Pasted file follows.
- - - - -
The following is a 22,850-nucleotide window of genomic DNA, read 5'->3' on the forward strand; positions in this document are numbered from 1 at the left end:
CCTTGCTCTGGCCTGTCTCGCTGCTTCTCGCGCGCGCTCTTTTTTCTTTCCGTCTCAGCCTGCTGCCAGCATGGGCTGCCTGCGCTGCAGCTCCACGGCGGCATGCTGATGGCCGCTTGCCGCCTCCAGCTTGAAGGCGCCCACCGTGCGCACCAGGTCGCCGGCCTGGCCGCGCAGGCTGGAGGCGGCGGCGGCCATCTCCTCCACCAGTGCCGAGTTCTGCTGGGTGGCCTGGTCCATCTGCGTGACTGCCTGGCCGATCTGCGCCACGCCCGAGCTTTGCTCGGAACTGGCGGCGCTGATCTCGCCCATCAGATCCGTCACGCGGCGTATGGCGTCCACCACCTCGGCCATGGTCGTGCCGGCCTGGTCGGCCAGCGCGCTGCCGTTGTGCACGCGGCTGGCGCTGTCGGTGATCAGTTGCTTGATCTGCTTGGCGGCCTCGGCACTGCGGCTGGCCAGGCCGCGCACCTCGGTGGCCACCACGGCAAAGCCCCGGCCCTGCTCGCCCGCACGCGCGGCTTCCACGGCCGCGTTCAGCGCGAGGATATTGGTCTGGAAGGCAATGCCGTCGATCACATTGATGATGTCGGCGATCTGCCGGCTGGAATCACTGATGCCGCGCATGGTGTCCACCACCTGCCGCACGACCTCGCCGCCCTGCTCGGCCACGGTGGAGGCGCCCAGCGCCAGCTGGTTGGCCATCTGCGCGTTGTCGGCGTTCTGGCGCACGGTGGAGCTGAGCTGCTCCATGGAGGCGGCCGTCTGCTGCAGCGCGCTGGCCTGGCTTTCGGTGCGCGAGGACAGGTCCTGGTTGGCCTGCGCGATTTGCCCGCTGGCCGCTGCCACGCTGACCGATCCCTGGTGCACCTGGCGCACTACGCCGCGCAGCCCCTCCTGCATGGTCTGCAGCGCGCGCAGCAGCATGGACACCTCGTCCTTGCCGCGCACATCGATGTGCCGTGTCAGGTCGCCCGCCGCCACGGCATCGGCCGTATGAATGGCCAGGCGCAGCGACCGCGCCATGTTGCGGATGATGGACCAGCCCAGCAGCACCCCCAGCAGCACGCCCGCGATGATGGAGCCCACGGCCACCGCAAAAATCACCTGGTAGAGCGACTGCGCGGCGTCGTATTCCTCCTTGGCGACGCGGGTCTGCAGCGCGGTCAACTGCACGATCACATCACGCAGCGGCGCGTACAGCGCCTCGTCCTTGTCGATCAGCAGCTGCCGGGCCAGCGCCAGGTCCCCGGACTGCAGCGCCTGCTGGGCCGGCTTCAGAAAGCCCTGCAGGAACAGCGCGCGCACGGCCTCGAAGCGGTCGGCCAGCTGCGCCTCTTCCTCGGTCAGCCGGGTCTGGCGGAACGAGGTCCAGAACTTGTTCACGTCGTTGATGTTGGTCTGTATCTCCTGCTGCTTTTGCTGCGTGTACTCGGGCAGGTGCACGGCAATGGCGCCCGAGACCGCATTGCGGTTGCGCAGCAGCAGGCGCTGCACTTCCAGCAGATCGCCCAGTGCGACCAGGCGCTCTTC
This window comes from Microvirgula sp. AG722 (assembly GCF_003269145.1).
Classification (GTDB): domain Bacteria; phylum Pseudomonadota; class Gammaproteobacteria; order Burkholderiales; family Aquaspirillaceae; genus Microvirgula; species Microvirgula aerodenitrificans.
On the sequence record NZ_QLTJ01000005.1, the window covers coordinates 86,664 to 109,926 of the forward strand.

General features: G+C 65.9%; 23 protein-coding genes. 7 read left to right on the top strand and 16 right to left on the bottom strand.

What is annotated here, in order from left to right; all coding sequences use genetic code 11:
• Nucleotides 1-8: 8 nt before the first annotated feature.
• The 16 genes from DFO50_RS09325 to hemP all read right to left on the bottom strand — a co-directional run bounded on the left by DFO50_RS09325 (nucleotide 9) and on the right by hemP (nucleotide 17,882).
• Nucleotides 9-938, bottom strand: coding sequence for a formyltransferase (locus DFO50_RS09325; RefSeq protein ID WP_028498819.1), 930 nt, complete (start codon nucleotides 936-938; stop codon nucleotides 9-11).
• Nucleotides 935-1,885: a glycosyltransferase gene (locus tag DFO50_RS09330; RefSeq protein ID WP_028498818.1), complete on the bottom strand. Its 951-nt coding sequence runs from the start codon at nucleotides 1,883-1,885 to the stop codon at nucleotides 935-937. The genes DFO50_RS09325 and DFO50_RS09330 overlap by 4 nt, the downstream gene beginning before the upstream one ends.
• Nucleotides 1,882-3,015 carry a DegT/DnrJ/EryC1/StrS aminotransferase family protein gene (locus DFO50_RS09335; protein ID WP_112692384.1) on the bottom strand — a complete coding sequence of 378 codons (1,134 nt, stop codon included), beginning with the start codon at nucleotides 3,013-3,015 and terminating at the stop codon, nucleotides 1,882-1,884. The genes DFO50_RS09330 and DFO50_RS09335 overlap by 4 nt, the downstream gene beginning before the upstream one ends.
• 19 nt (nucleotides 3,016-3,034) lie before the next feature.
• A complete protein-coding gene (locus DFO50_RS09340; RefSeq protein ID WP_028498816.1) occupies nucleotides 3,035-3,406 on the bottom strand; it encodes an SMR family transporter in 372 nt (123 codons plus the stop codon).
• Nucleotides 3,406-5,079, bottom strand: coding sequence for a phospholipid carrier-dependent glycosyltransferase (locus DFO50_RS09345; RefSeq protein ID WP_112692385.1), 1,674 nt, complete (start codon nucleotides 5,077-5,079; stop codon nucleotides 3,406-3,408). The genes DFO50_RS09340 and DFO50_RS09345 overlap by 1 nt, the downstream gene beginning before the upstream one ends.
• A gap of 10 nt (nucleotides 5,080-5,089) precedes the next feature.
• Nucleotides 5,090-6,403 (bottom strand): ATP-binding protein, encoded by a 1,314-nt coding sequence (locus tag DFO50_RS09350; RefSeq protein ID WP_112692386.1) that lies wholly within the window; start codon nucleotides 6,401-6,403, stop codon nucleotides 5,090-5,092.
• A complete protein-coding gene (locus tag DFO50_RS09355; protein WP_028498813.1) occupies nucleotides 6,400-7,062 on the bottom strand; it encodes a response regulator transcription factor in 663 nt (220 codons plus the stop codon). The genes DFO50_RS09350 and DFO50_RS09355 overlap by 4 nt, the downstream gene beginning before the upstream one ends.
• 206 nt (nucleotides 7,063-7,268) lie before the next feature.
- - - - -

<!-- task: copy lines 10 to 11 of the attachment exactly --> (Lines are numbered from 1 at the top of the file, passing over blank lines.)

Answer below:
• Nucleotides 9-938, bottom strand: coding sequence for a formyltransferase (locus DFO50_RS09325; RefSeq protein ID WP_028498819.1), 930 nt, complete (start codon nucleotides 936-938; stop codon nucleotides 9-11).
• Nucleotides 935-1,885: a glycosyltransferase gene (locus tag DFO50_RS09330; RefSeq protein ID WP_028498818.1), complete on the bottom strand. Its 951-nt coding sequence runs from the start codon at nucleotides 1,883-1,885 to the stop codon at nucleotides 935-937. The genes DFO50_RS09325 and DFO50_RS09330 overlap by 4 nt, the downstream gene beginning before the upstream one ends.